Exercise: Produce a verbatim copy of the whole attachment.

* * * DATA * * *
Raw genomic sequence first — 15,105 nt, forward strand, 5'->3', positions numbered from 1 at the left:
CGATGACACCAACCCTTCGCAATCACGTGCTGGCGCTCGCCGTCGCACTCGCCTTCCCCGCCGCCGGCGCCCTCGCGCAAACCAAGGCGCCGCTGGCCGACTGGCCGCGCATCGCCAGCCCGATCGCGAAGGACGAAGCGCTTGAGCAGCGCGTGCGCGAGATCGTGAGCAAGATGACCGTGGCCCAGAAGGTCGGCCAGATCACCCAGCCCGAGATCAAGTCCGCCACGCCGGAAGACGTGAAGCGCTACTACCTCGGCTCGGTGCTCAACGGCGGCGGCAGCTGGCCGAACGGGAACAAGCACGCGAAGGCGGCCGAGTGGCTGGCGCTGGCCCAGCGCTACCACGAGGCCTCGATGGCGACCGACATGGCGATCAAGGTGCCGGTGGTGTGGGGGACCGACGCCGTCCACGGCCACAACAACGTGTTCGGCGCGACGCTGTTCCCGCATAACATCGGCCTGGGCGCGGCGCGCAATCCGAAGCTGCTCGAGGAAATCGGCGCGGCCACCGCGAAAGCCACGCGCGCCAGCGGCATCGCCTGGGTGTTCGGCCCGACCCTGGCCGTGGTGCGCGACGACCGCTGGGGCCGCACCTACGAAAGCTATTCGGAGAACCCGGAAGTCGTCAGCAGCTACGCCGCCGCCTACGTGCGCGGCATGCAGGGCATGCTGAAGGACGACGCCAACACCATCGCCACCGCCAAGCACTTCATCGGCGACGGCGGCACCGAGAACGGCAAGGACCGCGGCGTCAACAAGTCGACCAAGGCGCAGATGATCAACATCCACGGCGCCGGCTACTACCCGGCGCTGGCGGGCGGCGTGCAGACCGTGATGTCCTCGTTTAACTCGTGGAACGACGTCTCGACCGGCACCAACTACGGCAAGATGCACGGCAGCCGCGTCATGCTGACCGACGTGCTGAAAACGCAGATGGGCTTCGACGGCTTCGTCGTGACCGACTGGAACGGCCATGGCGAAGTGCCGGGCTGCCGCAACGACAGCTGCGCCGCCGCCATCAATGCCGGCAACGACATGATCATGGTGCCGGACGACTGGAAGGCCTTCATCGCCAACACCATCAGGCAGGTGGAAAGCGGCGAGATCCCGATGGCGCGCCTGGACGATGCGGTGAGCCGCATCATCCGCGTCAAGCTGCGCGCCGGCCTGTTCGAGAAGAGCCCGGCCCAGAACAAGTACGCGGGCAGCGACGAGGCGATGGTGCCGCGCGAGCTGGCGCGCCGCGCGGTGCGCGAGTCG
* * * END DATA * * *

Raw genomic sequence first — 15,105 nt, forward strand, 5'->3', positions numbered from 1 at the left:
CGATGACACCAACCCTTCGCAATCACGTGCTGGCGCTCGCCGTCGCACTCGCCTTCCCCGCCGCCGGCGCCCTCGCGCAAACCAAGGCGCCGCTGGCCGACTGGCCGCGCATCGCCAGCCCGATCGCGAAGGACGAAGCGCTTGAGCAGCGCGTGCGCGAGATCGTGAGCAAGATGACCGTGGCCCAGAAGGTCGGCCAGATCACCCAGCCCGAGATCAAGTCCGCCACGCCGGAAGACGTGAAGCGCTACTACCTCGGCTCGGTGCTCAACGGCGGCGGCAGCTGGCCGAACGGGAACAAGCACGCGAAGGCGGCCGAGTGGCTGGCGCTGGCCCAGCGCTACCACGAGGCCTCGATGGCGACCGACATGGCGATCAAGGTGCCGGTGGTGTGGGGGACCGACGCCGTCCACGGCCACAACAACGTGTTCGGCGCGACGCTGTTCCCGCATAACATCGGCCTGGGCGCGGCGCGCAATCCGAAGCTGCTCGAGGAAATCGGCGCGGCCACCGCGAAAGCCACGCGCGCCAGCGGCATCGCCTGGGTGTTCGGCCCGACCCTGGCCGTGGTGCGCGACGACCGCTGGGGCCGCACCTACGAAAGCTATTCGGAGAACCCGGAAGTCGTCAGCAGCTACGCCGCCGCCTACGTGCGCGGCATGCAGGGCATGCTGAAGGACGACGCCAACACCATCGCCACCGCCAAGCACTTCATCGGCGACGGCGGCACCGAGAACGGCAAGGACCGCGGCGTCAACAAGTCGACCAAGGCGCAGATGATCAACATCCACGGCGCCGGCTACTACCCGGCGCTGGCGGGCGGCGTGCAGACCGTGATGTCCTCGTTTAACTCGTGGAACGACGTCTCGACCGGCACCAACTACGGCAAGATGCACGGCAGCCGCGTCATGCTGACCGACGTGCTGAAAACGCAGATGGGCTTCGACGGCTTCGTCGTGACCGACTGGAACGGCCATGGCGAAGTGCCGGGCTGCCGCAACGACAGCTGCGCCGCCGCCATCAATGCCGGCAACGACATGATCATGGTGCCGGACGACTGGAAGGCCTTCATCGCCAACACCATCAGGCAGGTGGAAAGCGGCGAGATCCCGATGGCGCGCCTGGACGATGCGGTGAGCCGCATCATCCGCGTCAAGCTGCGCGCCGGCCTGTTCGAGAAGAGCCCGGCCCAGAACAAGTACGCGGGCAGCGACGAGGCGATGGTGCCGCGCGAGCTGGCGCGCCGCGCGGTGCGCGAGTCG